As a Foreign Born Living in this Country, I am Thankful
November 22, 2018
I am one of the 43 million people living in America that were not born here. And my thanks today belong to the group called Americans, who have always been the harbingers of the glorious times ahead; if only we keep the course straight. I am an expat, an immigrant, yet not once was I reminded in this beautiful country that I am "a foreigner". I have been all but cheered on my way up, I was solaced when I tripped or stagnated and again cheered loudly to go on. The only way when I was reminded I am a foreigner was in a complimentary way: My imperfect English was praised (God bless those who praised), some European dishes and manners were questioned, my story was inquired, all in good nature....but other than that, I was always treated as one of "them", one of Americans. I cherish enjoy appreciate and love that.
The Americans I met, are the most tolerant people; the most accommodating, patient, considerade, and kind. They are also the most decent, and the most honest.
I came only with my ideals to "their" land and I built a beautiful life here from nothing. I could do that because this country offered me the most inspiring conditions to do well, as only a country populated by kind citizens and a country where dreams come true, can do. Many doors were opened, many encouragements said, many people were helpful and everyone kind. And to top that — everyone seemed to be interested in my story and that made me feel so nice and, as a newcomer, welcome. I grew up in Communism and in the wide world of the West I always felt invisible, someone that is less than those from the glorious colorful happy world outside the Iron Curtain. But not here in America. I always felt invigorated by the smiling and welcoming. Americans in my circle. And I wanted to win the Americans' approvals — I never flinched from hard work and always did extras, I always offered help, I did not ask for any special treatment, I always paid back and always wanted to please with perfection any of my bosses. And I enjoyed every job I had here as all seem meanigful: from cleaning houses to waitressing to moving furnire to cooking to professional jobs I finally landed. I have one rule, I never want to be a burden to my host and I want to pay back pleantiful for accommodatig me here. And I did and I do. And even after years living here, I still feel that excitement to live right here where the essence of humanism was always so grand.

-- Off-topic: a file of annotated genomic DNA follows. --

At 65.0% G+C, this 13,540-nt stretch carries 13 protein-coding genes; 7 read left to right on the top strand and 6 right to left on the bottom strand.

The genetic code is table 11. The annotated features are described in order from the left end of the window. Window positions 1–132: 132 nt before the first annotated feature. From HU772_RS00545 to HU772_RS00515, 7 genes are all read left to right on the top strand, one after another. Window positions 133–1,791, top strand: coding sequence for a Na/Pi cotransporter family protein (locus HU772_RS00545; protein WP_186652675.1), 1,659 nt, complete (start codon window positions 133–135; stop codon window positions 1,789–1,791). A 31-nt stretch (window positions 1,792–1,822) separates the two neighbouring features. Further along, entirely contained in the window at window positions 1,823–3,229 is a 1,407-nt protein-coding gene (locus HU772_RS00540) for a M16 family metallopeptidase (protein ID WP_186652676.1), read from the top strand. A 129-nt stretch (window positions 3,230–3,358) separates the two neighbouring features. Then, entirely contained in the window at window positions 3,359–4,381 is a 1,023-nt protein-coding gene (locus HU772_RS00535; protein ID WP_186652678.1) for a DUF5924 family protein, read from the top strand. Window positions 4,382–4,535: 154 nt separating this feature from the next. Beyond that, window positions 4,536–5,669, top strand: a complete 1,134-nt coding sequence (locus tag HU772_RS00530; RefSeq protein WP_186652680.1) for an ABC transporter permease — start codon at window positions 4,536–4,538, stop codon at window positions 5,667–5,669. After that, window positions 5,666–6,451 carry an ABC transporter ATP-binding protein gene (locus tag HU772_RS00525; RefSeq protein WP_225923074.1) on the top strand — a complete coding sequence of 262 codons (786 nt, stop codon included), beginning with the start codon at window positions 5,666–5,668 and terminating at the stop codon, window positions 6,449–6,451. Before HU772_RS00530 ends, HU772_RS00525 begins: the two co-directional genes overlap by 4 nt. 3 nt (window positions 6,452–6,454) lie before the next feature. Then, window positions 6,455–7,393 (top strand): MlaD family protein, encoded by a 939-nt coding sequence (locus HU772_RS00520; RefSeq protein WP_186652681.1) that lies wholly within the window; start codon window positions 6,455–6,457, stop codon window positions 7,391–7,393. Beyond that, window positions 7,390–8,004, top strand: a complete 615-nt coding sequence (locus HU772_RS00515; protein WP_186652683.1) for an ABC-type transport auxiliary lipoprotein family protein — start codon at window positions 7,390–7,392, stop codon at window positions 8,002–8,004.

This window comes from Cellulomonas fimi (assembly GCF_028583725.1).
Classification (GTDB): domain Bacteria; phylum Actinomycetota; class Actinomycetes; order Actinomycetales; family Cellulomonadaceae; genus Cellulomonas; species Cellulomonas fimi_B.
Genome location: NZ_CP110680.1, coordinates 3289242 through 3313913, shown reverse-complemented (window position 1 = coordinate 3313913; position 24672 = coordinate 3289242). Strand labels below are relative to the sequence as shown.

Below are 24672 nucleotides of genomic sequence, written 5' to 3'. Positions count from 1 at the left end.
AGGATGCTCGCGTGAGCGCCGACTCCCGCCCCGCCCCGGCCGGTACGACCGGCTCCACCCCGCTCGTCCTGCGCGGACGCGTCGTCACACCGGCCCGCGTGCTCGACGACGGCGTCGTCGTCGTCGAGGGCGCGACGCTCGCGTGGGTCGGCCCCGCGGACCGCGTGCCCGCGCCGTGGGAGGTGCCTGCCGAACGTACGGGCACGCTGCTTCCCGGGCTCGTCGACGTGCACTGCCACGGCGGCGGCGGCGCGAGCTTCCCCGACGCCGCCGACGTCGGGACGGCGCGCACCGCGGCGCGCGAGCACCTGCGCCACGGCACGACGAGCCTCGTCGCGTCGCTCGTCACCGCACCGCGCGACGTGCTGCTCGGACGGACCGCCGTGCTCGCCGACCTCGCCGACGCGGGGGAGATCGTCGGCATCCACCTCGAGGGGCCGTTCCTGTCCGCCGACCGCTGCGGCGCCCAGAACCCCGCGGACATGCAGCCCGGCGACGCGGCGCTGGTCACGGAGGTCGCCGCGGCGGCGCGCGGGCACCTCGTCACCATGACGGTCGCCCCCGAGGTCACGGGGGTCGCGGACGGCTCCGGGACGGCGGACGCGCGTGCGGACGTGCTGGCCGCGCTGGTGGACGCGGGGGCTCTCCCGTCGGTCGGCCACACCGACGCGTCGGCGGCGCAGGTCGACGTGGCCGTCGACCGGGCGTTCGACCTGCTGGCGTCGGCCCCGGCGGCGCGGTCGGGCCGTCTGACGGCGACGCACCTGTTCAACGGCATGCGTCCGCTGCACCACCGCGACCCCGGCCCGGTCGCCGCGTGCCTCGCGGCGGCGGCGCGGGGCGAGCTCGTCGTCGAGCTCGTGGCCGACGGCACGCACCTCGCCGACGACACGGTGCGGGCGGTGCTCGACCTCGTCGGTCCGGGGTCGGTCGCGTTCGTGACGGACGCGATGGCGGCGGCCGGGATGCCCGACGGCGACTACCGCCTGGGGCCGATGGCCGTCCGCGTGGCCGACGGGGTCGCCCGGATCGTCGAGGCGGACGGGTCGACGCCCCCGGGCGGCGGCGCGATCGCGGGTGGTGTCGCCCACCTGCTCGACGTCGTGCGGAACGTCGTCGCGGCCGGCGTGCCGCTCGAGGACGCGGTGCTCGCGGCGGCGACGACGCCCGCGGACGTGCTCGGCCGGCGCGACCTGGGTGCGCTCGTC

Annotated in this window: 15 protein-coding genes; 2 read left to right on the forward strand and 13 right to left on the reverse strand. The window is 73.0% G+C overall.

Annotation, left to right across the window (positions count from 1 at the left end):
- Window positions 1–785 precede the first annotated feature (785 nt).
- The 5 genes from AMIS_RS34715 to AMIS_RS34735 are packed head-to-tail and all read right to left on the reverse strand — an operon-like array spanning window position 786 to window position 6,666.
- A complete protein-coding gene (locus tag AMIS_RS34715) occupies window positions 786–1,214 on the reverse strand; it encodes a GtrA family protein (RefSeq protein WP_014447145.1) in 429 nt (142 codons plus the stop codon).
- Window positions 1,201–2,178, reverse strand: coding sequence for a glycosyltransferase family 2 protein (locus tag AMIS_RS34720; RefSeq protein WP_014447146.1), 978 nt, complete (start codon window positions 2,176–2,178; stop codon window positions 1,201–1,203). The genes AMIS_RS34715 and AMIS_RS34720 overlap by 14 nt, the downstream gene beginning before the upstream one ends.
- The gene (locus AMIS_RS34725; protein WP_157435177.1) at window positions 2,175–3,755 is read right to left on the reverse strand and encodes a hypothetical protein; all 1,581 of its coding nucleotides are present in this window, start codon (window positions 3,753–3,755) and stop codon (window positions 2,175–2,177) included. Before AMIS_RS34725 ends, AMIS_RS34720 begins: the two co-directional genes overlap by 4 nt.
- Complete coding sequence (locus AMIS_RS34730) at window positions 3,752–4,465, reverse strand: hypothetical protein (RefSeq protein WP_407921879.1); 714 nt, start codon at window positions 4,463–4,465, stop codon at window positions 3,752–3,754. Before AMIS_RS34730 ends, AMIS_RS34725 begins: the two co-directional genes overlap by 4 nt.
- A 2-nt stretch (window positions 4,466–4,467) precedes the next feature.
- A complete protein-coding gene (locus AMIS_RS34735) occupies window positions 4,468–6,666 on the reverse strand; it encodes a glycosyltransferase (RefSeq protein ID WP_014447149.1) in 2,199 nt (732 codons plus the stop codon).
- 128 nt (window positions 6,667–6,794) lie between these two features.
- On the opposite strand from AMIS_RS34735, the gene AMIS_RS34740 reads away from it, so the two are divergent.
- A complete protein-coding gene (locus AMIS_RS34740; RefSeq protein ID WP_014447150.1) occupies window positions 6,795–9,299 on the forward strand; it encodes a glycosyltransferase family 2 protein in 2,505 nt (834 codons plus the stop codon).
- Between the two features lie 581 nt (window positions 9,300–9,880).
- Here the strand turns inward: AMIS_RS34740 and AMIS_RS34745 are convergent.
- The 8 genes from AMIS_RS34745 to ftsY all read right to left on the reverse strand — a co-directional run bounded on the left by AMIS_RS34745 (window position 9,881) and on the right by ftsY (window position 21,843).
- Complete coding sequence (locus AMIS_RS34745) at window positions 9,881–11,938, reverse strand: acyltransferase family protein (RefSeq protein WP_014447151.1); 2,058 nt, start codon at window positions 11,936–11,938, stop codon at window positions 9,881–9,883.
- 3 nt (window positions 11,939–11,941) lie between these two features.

For centuries we are thriving to live a just life for all: Solon, Kleistenes and Pericles in ancient Greece laid out for us the beauty of democracy, John Lock in 1689 wrote beautiful essays, Two Treatises on Government. in which he suggests that all humans have an equal right to the "life, liberty, and pursuit of happiness" that should be protected by the democratic government. How simple and natura! Only some always feel to have an upper hand...Benjamin Franklin loved that Lock's essays, brought it back to America from France, where he was a diplomat, and the thoughts were incorporated it into the sweetest book of all, the Constitution of the United States of America.
Only about a third of the world lives in democracy, and I cherish daily the luxury to live in freedom. Only we need to take care of it. It is as delicate as delicate can be. It does not stand crude behavioir, ill will, indecency, rudeness, and a lack of insight into the human soul. I am an idealist and so on this 2018 Thanksgiving I believe we will make sure to protect the most precious gift humans can posses: freedom and democracy in the hands of a selfless, inspiring, decent and charismatic government.